Basically, however, the Trotskyists don't accept the need for Socialist understanding. They are more interested in leading ignorant masses. This is perhaps why have been successful among the Young Socialists. The ordinary Young Socialist member has little knowledge of politics. He is merely discontented. The Trotskyists have channelled and assumed the leadership of this discontent. Thus arguments which we have heard many times before appear in Marxist and Trotskyist terms. But behind the words there is no understanding. The ordinary Trotskyist follower does not understand the principles of Socialism—some are even religious—he does not realise he is being used by a bunch of experienced political manipulators who have failed to gain a following elsewhere.

Some good may yet come from this confusion and ignorance. Some young people may be led to study the principles of Socialism and to think beyond the slogan level. Already ideas on Russia, nationalization and leadership which we have been expressing for decades are being discussed in some sections of the Young Socialists. We have something to contribute to these discussions. After all, we pioneered the view that Russia is State capitalist; we said even before nationalization was implemented that it would not benefit the working class; it has been a principle of our organization from its foundation in 1904 that the working class doesn't ned any leaders and must emancipate itself. It is not boasting, but a historical fact, that we have been consistently correct in our attitude to political issues. Those who are interested in politics do themselves a disservice if they ignore our case.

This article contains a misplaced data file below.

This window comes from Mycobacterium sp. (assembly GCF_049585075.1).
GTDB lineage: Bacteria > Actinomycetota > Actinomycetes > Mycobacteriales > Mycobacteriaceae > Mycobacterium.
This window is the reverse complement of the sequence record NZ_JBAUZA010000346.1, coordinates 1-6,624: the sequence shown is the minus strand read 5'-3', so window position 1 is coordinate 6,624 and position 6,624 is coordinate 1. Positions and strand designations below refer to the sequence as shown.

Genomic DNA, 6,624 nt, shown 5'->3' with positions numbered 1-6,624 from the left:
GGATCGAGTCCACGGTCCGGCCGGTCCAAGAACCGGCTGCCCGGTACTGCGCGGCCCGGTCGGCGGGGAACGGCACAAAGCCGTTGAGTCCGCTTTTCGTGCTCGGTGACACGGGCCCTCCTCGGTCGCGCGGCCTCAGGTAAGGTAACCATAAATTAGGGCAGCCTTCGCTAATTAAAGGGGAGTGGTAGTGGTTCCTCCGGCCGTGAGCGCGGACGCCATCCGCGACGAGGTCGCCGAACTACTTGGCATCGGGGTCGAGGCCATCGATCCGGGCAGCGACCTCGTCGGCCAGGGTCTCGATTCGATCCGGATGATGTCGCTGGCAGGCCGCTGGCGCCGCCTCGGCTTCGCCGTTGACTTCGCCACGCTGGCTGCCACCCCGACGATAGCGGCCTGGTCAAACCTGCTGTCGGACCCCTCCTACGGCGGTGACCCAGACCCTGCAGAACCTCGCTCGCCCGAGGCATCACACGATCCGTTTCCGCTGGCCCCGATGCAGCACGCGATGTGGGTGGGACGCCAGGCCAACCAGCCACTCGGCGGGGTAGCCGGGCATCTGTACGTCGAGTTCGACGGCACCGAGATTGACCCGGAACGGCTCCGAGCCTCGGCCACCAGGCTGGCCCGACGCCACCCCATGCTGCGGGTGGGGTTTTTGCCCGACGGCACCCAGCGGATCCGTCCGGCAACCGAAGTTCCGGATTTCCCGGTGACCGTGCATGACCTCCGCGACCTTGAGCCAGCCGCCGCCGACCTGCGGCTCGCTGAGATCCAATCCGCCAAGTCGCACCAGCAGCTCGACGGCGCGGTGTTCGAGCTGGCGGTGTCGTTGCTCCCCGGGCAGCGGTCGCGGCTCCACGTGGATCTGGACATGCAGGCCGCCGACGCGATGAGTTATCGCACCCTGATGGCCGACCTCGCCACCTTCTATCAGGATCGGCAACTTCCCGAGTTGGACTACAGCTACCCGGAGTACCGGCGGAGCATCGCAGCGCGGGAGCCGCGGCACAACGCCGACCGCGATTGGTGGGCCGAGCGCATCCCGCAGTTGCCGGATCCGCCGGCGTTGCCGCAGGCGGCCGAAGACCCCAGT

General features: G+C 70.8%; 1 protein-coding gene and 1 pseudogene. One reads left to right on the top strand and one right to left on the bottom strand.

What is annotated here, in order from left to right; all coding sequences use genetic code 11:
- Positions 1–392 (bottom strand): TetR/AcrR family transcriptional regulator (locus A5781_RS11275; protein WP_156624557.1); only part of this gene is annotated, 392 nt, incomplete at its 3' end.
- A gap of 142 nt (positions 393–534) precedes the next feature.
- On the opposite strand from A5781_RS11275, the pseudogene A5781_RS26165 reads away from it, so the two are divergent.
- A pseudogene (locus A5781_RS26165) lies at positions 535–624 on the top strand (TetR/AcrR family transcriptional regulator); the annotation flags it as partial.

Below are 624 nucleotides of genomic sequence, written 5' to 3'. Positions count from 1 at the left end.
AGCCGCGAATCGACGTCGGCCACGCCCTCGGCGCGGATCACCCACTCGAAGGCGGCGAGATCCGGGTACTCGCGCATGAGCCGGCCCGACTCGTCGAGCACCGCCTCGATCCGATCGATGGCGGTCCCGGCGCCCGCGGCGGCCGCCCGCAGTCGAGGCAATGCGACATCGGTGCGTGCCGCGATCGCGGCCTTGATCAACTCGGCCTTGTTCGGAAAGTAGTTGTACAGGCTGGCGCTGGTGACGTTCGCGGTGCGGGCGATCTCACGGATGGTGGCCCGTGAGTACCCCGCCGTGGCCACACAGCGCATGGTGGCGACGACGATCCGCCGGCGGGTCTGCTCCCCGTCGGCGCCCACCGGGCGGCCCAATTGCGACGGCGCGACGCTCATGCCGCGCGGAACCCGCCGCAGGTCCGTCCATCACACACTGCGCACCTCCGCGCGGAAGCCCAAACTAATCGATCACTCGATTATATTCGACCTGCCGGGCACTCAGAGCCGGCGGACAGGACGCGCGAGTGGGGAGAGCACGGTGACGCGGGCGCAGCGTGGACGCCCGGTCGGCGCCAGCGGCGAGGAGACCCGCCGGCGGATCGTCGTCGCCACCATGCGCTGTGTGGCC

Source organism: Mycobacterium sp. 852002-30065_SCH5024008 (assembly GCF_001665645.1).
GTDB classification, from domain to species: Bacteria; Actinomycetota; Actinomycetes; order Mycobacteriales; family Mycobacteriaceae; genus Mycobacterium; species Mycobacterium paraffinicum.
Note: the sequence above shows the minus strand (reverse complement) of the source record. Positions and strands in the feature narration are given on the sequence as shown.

Adam Buick

What is the 'Islamic State'? (2015)

From the December 2015 issue of the Socialist Standard
ISIS stems from the breakdown of Iraq. Its core is former officers of the Iraqi army that served under Saddam and were displaced by the Americans when they disbanded the Iraqi army after the conquest of that country. Those officers found themselves marginalised further by the capture of the state by an expressly Shia political party (under the sway of Iran). The army had been dominated by a confessional and cultural Sunni section of society. They were able to turn to their co-religionists to recruit support to mobilise against the new government. Although Islamic State (as a group) was already formed, and had emerged from Al Qaeda in Iraq and other Islamist insurgent groups, it was this lash up with experienced military commanders that allowed them to make their break through, around 2010.
It was their combat expertise, the poor moral of the new Iraqi army, and the general lack of government authority in several Sunni provinces, that allowed ISIS to capture the heavy weapons and advanced military equipment that enabled it to advance quickly and overrun Iraqi army positions to take control of vast swathes of the country in the north. The other contributory factor in its growth was the breakdown of civil order in Syria, which enabled ISIS to become a participant in that civil war.